In my Agile Business Conference present (“How much quality can we afford?”) I talked about the Reuse Myth, this is something always touch on when I deliver a training course but I’ve never taken time to write it down. Until now.
Lets take as our starting point Kevlin Henney’s observation that “there is no such thing as reusable code, only code that is reused.” Kevlin (given the opportunity!) goes on to examine what constitutes “reuse” over simple “use.” A good discussion itself but right now the I want to suggest that an awful lot of code which is “designed for reuse” is never actually re-used.
In effect that design effort is over engineering, waste in other words. One of the reasons developers want to “design for reuse” is not so much because the code will be reused but rather because they desire a set of properties (modularity, high cohesion, low coupling, etc.) which are desirable engineering properties but sound a bit abstract.
In other words, striving for “re-usability” is a developers way of striving for well engineered code. Unfortunately in striving for re-usability we loose focus which brings us to the second consideration.... cost of re-usability.
In Mythical Man Month (1974) Fred Brooks suggests that re-usable code costs three times as much to develop as single use code. I haven’t seen any better estimates so I tend to go with this one. (If anyone has any better estimates please send them over.)
Think about this. This means that you have to use your “reusable” code three times before you break even. And it means you only see a profit (saving) on the fourth reuse.
How much code which is built for reuse is reused four times?
I would suggest the answer to this question is: very little.
Consequently development teams which write a lot of reusable code are costing their organisations a lot of time and money. Waste.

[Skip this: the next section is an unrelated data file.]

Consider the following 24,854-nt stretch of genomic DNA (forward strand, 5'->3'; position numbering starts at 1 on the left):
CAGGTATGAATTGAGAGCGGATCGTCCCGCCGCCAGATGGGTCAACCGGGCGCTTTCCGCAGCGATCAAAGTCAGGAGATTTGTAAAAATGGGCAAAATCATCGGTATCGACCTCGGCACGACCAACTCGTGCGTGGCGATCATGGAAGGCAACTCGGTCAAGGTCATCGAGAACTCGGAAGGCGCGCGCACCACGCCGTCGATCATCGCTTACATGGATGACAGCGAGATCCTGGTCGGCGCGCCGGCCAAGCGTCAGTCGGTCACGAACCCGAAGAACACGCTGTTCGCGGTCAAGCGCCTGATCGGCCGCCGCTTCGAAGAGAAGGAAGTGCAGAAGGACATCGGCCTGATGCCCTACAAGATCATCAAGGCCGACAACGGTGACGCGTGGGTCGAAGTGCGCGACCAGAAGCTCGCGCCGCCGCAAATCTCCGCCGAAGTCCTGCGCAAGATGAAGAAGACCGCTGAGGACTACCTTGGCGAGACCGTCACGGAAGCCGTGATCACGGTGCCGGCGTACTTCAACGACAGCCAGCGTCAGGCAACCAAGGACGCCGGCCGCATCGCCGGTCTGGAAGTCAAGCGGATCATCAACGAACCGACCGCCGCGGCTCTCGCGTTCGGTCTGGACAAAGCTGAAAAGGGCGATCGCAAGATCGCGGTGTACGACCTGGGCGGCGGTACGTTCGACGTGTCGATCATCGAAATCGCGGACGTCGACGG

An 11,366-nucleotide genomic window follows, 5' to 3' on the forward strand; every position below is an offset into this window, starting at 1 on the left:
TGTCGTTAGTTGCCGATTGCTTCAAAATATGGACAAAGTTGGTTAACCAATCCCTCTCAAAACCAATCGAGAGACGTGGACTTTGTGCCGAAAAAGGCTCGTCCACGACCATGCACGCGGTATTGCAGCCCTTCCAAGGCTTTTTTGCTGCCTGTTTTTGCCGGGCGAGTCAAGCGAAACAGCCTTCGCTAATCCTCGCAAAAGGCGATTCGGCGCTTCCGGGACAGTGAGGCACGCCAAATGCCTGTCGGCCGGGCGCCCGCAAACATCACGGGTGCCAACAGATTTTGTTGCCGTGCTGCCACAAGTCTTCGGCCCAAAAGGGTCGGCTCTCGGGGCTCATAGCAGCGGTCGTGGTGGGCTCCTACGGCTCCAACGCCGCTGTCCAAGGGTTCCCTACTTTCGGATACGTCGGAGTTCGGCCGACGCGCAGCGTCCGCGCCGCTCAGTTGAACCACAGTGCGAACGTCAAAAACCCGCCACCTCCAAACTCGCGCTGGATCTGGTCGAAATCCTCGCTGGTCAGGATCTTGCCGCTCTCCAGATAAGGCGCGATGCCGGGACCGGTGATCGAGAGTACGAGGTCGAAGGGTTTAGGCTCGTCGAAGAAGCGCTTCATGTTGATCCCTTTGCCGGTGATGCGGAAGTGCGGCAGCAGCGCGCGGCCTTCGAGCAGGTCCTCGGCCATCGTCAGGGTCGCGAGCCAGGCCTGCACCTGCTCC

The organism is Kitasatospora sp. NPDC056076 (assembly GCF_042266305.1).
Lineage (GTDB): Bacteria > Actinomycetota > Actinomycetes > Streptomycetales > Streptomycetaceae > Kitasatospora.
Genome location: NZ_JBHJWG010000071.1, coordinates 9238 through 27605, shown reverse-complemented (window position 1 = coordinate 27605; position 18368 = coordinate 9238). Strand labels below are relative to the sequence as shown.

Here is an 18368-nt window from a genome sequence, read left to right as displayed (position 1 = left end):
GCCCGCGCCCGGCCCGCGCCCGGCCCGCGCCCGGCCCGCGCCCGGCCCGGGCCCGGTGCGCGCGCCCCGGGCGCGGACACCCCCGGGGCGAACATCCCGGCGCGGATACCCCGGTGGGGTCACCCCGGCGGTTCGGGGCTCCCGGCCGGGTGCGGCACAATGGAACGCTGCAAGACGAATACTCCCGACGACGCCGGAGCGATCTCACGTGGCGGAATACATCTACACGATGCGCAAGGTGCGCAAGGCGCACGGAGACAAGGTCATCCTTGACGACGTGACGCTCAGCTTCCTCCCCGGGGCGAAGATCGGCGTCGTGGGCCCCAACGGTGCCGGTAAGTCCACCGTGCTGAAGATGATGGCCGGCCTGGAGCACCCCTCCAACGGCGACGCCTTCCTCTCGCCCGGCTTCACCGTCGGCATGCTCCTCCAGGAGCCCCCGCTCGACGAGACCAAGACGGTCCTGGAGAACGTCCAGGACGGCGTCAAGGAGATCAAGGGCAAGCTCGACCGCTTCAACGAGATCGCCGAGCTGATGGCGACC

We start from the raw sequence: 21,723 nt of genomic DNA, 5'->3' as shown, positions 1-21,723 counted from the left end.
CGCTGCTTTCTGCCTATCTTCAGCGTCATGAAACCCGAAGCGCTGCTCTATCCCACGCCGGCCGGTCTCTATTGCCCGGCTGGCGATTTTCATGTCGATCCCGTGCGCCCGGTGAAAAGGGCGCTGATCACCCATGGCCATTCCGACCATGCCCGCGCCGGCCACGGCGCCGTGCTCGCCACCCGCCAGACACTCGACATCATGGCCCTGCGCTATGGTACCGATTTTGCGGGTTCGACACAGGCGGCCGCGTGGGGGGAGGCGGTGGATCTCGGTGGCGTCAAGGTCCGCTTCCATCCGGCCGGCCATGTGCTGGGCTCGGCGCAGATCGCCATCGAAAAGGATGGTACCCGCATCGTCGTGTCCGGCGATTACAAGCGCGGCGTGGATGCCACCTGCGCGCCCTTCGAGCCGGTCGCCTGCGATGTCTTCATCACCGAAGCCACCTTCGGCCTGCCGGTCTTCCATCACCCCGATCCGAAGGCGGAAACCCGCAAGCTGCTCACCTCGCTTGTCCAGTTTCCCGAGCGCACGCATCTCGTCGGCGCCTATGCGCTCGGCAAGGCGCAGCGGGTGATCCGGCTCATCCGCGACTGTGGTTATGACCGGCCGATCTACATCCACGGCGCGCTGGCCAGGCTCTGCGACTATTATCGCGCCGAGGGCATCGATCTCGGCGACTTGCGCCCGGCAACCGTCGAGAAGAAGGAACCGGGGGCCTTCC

Reusable code is not the solution to any of our IT problems. It is a supply side only solution and not a very good one at that. While it may reduce the amount of code that is written it reduces it by artificially constructing supply rather.
Thus, reuse, as a solution to software supply problems, is a myth.
This leave two questions we need to answer.
First: how are we to get those desirably engineering properties if we can’t/don’t push reuse?
The good news here is that Test Driven Development, i.e. writing code that can be automatically tested with other code we write, also has the effect of promoting modularity, high cohesion, low coupling, etc. Thus the answer to this question is: Make your code testable.
This approach will retain focus and deliver worthwhile benefits.
The second question: How should we manage reuse? After all, there are some genuine situations were reuse is the right answer.
Here there are two answers, a micro and a macro answer.
The micro answer, when your working in a development team is: look for emergent reuse.
Don’t plan for reuse but look for opportunities to reuse something that has gone before. When you see the opportunity take the previous work and enhance it just enough to reuse it in your case. This way you only pay the price for what you actually need when you need it.
If you later find the same code is useful again then repeat the process. Improve it just enough to use it a third time.
Remember: you have the tests from the earlier answer to make it safe to do this. Without the tests things get difficult.
Now you’ve reused your code three times, you’ve pay the price a bit every time, and you have the tests to show it still works. By now the code is going to be getting pretty close to generically reusable.
Still, maybe you go round this look a third or fourth time. It doesn’t matter is making one piece of code reusable costs more in the long run than it would have done if you did it the first time because... You haven’t spent money making a lot more code reusable that never needed it.
Telling the future is hard. It is difficult to know whether code will be reused or not, so default to Not and save the money. Occasionally you will be wrong and it will cost more, but overall you will be right and you will save money.
The macro answer: if this code really is widely reusable by many people then, go into business. Market this as a library, a plug in, an application what ever. Let the market decide the economics of reusability.